South-Western College Publishing - Economics  
Live by the coal, die by the coal.
Subject Coal-producing regions in China must find new energy sources as the coal runs out.
Topic Supply and demand
Key Words

coal, tourism, supply, demand, price, unemployment, China

News Story

Chinese coal-producing areas, such as Datong province, must re-think their reliance on the mineral, as its supplies begin to run out. The village of Jinhuagong is attempting to turn its mines into tourist attractions, attempting to lure people visiting the nearby Buddhist art at the Yungang grottoes. By offering tours through the mines, local people hope to stimulate the local economy, currently depressed by the dwindling coal.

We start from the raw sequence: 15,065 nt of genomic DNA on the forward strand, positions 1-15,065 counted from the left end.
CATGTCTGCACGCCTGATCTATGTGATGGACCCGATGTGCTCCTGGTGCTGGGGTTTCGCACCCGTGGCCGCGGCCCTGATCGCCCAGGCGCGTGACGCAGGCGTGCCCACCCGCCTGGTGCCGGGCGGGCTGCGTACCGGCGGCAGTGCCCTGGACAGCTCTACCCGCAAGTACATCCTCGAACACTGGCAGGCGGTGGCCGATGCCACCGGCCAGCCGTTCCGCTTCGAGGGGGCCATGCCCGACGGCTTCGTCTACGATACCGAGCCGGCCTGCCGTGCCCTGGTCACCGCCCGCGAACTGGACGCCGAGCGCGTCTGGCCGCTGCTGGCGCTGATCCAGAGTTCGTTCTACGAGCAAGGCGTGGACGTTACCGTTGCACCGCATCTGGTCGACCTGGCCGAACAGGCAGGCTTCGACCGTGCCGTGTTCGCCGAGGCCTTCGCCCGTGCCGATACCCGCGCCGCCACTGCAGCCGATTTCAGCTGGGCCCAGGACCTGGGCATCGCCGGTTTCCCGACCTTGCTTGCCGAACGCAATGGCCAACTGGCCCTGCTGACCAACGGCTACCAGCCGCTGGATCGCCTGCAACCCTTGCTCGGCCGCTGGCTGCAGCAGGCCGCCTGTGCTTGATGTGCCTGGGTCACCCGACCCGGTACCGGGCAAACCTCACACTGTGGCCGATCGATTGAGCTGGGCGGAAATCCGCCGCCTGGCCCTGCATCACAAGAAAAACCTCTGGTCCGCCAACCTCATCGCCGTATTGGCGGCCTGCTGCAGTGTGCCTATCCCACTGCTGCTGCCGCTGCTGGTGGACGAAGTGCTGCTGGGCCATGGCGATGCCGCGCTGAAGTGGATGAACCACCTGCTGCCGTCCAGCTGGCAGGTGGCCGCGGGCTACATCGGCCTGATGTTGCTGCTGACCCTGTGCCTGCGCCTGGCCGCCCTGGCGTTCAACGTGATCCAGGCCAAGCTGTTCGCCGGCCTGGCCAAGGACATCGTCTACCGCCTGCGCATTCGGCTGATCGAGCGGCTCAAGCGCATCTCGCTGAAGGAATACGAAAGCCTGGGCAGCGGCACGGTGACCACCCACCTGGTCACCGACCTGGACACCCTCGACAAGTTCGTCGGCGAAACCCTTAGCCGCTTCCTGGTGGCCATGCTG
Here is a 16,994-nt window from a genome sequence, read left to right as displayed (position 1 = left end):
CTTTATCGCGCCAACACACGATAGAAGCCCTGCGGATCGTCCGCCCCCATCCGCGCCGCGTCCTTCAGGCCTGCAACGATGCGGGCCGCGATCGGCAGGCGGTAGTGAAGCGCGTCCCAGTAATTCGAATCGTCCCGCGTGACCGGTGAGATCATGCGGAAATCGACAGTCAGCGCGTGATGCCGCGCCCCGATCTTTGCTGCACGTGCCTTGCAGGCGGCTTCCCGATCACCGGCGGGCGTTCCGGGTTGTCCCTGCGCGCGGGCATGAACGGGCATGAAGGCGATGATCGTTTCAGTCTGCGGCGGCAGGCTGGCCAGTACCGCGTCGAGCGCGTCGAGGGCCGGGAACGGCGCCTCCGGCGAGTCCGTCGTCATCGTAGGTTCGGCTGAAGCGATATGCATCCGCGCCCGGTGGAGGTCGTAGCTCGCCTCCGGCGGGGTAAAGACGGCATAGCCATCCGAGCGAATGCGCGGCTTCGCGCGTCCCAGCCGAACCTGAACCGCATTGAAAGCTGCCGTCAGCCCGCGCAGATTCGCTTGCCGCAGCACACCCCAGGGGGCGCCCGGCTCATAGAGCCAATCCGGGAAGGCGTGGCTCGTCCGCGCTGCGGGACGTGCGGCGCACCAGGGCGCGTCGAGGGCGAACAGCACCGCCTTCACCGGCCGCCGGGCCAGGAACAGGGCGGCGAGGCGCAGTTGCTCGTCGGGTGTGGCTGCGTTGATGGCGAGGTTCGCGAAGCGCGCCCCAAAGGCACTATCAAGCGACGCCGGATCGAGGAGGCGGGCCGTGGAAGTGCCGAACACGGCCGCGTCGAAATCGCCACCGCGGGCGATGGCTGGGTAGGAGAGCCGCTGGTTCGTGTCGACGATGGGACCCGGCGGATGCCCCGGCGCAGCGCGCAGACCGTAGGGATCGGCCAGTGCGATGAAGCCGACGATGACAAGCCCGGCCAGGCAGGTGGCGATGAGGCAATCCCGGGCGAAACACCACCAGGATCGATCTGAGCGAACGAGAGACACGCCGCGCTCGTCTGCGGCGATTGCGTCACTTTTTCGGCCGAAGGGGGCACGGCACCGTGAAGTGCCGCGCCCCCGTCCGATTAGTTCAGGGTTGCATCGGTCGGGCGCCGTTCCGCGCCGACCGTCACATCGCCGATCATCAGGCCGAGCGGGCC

The region's vulnerability to coal has been demonstrated before, as prices, and therefore coal output, slumped in 1999. Unemployment in the region currently stands at 20% in some places, having lost about 100,000 mining jobs, and about 47,000 miners in the region live near the poverty level. The sincere hope is that tourism will bring productivity and income back to the region.

Questions
1.

In this instance, demand for labor is a derived demand. Show how this phenomenon of derived demand operates to cause the unemployment in some sections of China? Use a graph of labor supply and labor demand to illustrate your answer.

2. Illustrate with a graph of supply and demand what is happening in the market for coal in China.
3. What kind of negative or positive externalities arise as a result of this coal shortage?
Source "Going Under," The Economist, 12 May 2005.

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